Analysis of the Supreme Court Judgment regarding disclosure of Civil Service results by UPSC
In a recent case, the Supreme Court has examined the question of disclosure of Civil Service results by UPSC and held that the information sought regarding marks in Civil Services Exam cannot be furnished. An analysis of the judgment is given below:-
Some unsuccessful candidates in the Civil Services (Preliminary) Examination, 2010 approached the High Court for a direction to the Union Public Service Commission (UPSC) to disclose the details of marks (raw and scaled) awarded to them in the Civil Services (Prelims) Examination, 2010.
The information in the form of cut-off marks for every subject, scaling methodology, model answers and complete result of all candidates were also sought.
View of the High Court
The learned Single Judge directed that the information sought be provided within fifteen days. The said view of the Single Judge was been affirmed by the Division Bench of the High Court.
The Problems in showing evaluated answer books to candidates as per UPSC:
(i) Final awards subsume earlier stages of evaluation. Disclosing answer books would reveal intermediate stages too, including the so-called ‘raw marks’ which would have negative implications for the integrity of the examination system, as detailed in Section (C) below.
(ii) The evaluation process involves several stages. Awards assigned initially by an examiner can be struck out and revised due to
(a) totalling mistakes, portions unevaluated, extra attempts (beyond prescribed number) being later corrected as a result of clerical scrutiny,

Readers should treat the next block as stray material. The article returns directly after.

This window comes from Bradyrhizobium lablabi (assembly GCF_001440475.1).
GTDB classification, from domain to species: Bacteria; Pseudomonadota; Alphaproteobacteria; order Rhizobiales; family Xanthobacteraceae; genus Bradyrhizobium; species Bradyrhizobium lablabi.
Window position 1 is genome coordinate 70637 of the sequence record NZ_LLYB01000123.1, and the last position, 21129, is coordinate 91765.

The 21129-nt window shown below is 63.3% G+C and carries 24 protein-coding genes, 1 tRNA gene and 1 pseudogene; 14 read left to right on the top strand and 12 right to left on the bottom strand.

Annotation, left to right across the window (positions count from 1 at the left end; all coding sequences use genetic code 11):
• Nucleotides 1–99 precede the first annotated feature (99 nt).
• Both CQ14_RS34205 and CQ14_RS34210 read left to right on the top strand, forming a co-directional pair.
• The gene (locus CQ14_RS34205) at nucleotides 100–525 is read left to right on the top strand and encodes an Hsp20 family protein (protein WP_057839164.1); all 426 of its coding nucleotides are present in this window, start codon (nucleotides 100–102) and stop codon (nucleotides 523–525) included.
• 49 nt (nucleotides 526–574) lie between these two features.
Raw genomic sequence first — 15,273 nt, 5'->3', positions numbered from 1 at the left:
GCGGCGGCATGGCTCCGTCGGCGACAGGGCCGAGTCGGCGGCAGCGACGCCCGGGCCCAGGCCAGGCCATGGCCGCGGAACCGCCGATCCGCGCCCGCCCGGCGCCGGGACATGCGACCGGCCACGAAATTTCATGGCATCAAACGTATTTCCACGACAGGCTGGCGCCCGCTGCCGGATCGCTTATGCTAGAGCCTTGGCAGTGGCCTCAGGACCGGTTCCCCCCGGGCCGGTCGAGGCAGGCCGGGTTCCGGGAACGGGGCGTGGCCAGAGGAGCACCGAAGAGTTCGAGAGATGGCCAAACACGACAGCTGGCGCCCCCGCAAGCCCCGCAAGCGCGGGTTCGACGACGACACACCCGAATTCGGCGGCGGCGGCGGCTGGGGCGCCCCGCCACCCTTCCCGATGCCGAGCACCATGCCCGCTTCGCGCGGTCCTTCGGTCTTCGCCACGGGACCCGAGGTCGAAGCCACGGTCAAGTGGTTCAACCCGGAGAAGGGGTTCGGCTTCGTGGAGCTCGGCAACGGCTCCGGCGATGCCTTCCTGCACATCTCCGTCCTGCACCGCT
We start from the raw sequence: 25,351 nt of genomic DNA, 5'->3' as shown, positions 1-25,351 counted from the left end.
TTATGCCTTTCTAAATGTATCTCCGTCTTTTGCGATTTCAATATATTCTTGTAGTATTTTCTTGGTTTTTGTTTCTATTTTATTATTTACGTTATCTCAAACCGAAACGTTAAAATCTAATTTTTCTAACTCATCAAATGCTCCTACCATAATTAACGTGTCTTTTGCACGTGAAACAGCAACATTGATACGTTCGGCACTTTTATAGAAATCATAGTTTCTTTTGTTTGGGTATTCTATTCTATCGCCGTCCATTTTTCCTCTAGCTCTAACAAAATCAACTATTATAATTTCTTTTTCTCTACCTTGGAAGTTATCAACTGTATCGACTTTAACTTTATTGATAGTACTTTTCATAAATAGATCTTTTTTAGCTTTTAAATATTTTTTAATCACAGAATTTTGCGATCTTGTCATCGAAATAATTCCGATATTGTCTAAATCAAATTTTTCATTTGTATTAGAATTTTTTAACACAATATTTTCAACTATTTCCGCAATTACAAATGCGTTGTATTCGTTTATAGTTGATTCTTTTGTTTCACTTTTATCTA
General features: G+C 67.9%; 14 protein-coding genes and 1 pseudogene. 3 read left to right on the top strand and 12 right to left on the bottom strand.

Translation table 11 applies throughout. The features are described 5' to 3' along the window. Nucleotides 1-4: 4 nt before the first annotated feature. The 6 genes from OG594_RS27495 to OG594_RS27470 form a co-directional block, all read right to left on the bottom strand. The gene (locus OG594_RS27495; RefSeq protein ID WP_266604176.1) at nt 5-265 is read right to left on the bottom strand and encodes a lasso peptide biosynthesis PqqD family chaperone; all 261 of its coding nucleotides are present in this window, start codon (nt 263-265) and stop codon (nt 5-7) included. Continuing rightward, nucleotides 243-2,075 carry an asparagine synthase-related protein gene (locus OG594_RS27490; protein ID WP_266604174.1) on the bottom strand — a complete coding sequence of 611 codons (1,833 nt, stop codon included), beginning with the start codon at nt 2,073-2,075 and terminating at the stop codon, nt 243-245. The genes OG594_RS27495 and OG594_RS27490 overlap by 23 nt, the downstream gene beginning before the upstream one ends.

(b) The examiner changing his own awards during the course of evaluation either because he/she marked it differently initially due to an inadvertent error or because he/she corrected himself/herself to be more in conformity with the accepted standards, after discussion with Head Examiner/colleague examiners,
(c) Initial awards of the Additional Examiner being revised by the Head Examiner during the latter’s check of the former’s work,
(d) the Additional Examiner’s work having been found erratic by the Head Examiner, been rechecked entirely by another examiner, with or without the Head Examiner again rechecking this work.
(iii) The corrections made in the answer book would likely arouse doubt and perhaps even suspicion in the candidate’s mind. Where such corrections lead to a lowering of earlier awards, this would not only breed representations/grievances, but would likely lead to litigation. In the only evaluated answer book that has so far been shown to a candidate (Shri Gaurav Gupta in WP No. 3683 of 2012 in Gaurav Gupta v. UPSC dated 6.7.2012(Del.)) on the orders of the High Court, Delhi and that too, with the marks assigned masked; the candidate has nevertheless filed a fresh WP alleging improper evaluation.